Sunday, July 21, 2024

Super League: European Court of Justice rules UEFA, FIFA’s ban breaks EU law

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European Court of Justice has deemed that FIFA and UEFA rules on prior approval of interclub football competitions, such as the proposed Super League, are contrary to European Union (EU) law.

“The FIFA and UEFA rules making any new interclub football project subject to their prior approval, such as the Super League, and prohibiting clubs and players from playing in those competitions, are unlawful,” the European Court of Justice ruled.

The Grand Chamber of the ECJ had been asked to decide whether UEFA, the European football governing body, and FIFA, the global footballing body, acted against competition law by blocking the formation of the Super League in 2021 and then threatening the clubs involved.

The key part of the judgement read: “The FIFA and UEFA rules on prior approval of interclub football competitions, such as the Super League, are contrary to EU law. They are contrary to competition law and the freedom to provide services.

“The FIFA and UEFA rules making any new interclub football project subject to their prior approval, such as the Super League, and prohibiting clubs and players from playing in those competitions, are unlawful. There is no framework for the FIFA and UEFA rules ensuring that they are transparent, objective, non-discriminatory and proportionate.

“Similarly, the rules giving FIFA and UEFA exclusive control over the commercial exploitation of the rights related to those competitions are such as to restrict competition, given their importance for the media, consumers and television viewers in the European Union.”

The summary of the written judgment stressed that the ruling doesn’t necessarily mean that the Super League project should now be authorised, just that FIFA and UEFA have been “abusing a dominant position”.

A22 Sports, the company promoting the Super League project, claimed victory.

“We have won the right to compete. The UEFA monopoly is over. Football is free,” the firm’s CEO Bernd Reichart declared in a social media post from the A22 account.

‘Selfish and elitist’

Following the ruling, Spanish league, LaLiga, put out a statement condemning the Super League as a “selfish and elitist model”.

In a post hey wrote: “Today, more than ever, we reiterate that the “Super League” is a selfish and elitist model. Anything that is not fully open, with direct access only through the domestic leagues, season by season, is a closed format. European football has spoken. Listen. #EarnItOnThePitch”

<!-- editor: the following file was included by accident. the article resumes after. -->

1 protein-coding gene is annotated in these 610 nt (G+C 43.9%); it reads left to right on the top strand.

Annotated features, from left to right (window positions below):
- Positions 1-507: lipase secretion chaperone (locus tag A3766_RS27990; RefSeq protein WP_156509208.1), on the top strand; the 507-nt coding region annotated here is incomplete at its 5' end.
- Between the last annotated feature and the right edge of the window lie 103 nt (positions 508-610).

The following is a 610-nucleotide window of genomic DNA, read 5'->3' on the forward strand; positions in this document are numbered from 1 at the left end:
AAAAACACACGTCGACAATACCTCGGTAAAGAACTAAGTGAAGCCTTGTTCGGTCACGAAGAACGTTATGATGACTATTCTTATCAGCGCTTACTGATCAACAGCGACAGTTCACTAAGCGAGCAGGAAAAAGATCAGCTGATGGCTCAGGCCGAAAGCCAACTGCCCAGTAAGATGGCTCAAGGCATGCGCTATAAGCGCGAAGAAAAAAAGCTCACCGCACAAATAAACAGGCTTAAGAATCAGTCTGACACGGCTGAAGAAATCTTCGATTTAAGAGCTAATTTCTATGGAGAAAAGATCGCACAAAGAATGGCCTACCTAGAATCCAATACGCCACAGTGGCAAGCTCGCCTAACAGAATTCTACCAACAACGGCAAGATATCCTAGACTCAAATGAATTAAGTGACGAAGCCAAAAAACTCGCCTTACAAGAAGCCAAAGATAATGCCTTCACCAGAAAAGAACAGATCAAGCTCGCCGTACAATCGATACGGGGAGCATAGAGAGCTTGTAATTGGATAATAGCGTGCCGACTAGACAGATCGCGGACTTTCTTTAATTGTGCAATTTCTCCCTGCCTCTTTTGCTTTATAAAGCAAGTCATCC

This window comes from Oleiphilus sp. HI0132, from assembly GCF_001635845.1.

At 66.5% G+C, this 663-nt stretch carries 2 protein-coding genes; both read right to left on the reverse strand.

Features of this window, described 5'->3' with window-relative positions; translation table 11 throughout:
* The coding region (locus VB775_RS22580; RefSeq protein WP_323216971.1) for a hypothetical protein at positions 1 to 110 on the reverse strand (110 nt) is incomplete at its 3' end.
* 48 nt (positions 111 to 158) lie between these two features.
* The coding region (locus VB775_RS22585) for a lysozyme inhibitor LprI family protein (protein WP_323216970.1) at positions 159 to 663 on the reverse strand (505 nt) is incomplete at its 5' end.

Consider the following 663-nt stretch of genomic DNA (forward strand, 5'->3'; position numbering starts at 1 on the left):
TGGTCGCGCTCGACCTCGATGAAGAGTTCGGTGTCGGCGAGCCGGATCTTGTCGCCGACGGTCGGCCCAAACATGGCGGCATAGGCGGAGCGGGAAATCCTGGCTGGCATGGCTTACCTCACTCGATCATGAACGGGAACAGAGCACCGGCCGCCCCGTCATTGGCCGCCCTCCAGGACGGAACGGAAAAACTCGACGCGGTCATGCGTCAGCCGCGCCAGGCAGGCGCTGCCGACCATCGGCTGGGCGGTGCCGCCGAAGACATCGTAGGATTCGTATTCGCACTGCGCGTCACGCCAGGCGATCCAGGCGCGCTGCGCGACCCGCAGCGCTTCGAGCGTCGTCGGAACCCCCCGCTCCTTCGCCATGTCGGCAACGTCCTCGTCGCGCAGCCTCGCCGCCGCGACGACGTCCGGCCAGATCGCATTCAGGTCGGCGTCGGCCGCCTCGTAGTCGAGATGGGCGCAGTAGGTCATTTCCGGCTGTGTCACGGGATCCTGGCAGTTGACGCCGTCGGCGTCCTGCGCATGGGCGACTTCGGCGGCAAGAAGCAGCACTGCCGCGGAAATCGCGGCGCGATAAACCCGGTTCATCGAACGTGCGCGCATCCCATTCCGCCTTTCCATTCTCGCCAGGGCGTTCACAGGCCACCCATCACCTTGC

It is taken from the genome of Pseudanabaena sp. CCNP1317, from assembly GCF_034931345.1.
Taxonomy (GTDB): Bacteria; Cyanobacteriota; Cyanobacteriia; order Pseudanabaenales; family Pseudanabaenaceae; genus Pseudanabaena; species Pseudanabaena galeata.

The CEO of German champions Bayern Munich, Jan-Christian Dreesen, said a European Super League would be “an attack on the importance of national leagues … the door to the Super League remains closed at Bayern”.

Manchester United, which was briefly part of the 2021 rebel Super League movement, said the club remained “fully committed” to participation in UEFA competitions.

And Atletico Madrid, which also took part in the previous breakaway, said: “The European football community does not support the European Super League.”

The two Spanish giants, however, maintained their support.

Florentino Perez, president of Real Madrid, welcomed the court ruling and said: “European club football will no longer be a monopoly.”

And a statement from Barcelona declared that it was maintaining its support for the Super League.

The first Super League project has been mothballed since it collapsed in early 2021 amid fan fury at the threat it posed to national league competitions.

Many football fans feared that a closed, US-style league with no promotion or relegation of clubs would have destroyed the hopes of glory for smaller teams and the prestige of beloved national competitions.

Football Supporters Europe (FSE), an umbrella lobby group spoke out after the verdict, saying “since 2021, FSE and fans across Europe have stood firm against a breakaway super league time and time again, and repeatedly called for the greater protection of our game.

“Whatever comes next, the super league remains an ill-conceived project that endangers the future of European football. FSE, our members, and fans across Europe will continue to fight it.”

With inputs from AFP

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